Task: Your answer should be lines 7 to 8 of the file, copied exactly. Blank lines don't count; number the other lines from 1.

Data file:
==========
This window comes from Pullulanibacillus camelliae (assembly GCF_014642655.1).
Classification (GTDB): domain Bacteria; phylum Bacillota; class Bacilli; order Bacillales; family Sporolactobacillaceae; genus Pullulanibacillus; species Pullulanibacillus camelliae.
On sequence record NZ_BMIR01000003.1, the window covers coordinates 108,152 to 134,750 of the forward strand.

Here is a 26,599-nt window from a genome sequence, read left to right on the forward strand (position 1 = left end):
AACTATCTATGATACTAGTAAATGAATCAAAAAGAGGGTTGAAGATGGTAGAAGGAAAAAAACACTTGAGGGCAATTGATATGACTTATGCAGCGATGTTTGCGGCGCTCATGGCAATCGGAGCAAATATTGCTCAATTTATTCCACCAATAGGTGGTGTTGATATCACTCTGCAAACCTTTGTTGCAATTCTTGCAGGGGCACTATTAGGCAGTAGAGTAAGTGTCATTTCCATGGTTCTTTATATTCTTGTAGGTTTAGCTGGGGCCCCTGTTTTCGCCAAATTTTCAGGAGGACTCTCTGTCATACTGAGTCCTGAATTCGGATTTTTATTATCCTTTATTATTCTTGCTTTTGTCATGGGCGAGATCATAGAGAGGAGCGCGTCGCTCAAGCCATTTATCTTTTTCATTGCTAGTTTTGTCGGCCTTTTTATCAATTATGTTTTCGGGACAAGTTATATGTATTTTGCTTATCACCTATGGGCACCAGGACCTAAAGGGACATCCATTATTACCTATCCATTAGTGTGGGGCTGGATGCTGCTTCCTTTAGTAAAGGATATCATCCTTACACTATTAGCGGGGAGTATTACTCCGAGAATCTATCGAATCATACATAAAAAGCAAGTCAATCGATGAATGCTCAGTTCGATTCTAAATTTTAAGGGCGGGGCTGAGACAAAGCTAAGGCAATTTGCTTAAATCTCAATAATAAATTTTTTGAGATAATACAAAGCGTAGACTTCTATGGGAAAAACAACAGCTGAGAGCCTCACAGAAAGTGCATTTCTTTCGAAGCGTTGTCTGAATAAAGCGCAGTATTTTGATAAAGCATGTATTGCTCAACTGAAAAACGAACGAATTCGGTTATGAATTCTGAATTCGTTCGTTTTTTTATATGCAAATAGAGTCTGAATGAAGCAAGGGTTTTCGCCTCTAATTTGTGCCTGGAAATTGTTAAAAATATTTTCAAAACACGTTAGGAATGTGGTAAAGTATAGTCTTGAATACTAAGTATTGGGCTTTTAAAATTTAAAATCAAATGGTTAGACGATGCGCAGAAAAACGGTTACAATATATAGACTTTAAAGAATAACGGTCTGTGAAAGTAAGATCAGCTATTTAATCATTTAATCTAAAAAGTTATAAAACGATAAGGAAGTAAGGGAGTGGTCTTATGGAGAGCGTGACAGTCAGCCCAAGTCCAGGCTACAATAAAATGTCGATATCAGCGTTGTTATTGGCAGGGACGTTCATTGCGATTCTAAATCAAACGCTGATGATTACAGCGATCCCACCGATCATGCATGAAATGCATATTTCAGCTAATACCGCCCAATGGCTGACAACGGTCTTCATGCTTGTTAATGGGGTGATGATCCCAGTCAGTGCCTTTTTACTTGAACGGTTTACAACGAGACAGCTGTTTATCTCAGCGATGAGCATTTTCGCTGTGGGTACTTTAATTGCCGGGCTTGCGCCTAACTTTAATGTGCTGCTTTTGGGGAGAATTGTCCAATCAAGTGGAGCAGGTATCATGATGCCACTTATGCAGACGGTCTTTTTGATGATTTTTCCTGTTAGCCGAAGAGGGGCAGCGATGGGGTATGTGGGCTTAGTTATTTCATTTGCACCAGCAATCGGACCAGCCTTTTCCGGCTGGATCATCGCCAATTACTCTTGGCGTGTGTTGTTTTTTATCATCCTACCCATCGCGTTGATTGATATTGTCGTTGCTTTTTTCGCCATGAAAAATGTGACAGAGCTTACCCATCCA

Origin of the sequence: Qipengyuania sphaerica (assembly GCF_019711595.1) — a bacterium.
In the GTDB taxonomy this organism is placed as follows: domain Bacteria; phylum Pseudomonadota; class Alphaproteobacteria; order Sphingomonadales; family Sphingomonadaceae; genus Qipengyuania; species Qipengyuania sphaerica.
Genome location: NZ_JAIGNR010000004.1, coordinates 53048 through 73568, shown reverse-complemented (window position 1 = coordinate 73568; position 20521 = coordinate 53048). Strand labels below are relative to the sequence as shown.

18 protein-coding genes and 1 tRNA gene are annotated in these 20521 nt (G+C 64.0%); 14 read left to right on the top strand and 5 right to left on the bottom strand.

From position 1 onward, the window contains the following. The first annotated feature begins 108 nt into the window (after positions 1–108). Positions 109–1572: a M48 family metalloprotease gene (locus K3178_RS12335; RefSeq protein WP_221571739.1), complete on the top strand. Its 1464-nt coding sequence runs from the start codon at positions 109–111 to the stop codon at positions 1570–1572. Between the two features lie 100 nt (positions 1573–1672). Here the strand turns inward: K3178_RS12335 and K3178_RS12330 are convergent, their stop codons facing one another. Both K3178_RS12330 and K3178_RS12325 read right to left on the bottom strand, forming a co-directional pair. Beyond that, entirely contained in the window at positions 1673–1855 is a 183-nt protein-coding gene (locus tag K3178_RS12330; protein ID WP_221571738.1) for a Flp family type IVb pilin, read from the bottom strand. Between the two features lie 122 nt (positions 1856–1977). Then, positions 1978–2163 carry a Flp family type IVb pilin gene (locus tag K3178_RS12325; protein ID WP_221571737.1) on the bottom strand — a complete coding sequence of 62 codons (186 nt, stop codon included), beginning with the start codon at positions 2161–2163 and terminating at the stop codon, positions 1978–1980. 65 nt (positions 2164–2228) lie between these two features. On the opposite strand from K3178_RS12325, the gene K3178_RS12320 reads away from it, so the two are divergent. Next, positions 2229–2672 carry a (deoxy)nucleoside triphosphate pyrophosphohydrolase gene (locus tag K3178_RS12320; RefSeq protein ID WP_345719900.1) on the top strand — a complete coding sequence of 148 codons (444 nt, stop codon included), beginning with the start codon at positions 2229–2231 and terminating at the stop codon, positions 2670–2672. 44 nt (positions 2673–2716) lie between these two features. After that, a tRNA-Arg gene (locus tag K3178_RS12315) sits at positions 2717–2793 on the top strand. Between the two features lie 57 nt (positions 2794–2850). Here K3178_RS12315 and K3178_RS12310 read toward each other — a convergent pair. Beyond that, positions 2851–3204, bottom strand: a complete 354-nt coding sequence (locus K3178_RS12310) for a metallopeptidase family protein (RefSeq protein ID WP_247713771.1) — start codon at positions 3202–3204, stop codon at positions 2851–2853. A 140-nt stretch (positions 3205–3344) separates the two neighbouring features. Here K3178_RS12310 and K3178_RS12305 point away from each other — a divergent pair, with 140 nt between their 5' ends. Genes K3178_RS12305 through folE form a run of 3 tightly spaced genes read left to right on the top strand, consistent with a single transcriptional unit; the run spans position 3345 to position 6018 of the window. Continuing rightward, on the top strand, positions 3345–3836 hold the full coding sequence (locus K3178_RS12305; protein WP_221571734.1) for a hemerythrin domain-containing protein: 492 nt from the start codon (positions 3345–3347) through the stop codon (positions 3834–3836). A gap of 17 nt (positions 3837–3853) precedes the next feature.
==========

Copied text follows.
In the GTDB taxonomy this organism is placed as follows: domain Bacteria; phylum Pseudomonadota; class Alphaproteobacteria; order Sphingomonadales; family Sphingomonadaceae; genus Qipengyuania; species Qipengyuania sphaerica.
Genome location: NZ_JAIGNR010000004.1, coordinates 53048 through 73568, shown reverse-complemented (window position 1 = coordinate 73568; position 20521 = coordinate 53048). Strand labels below are relative to the sequence as shown.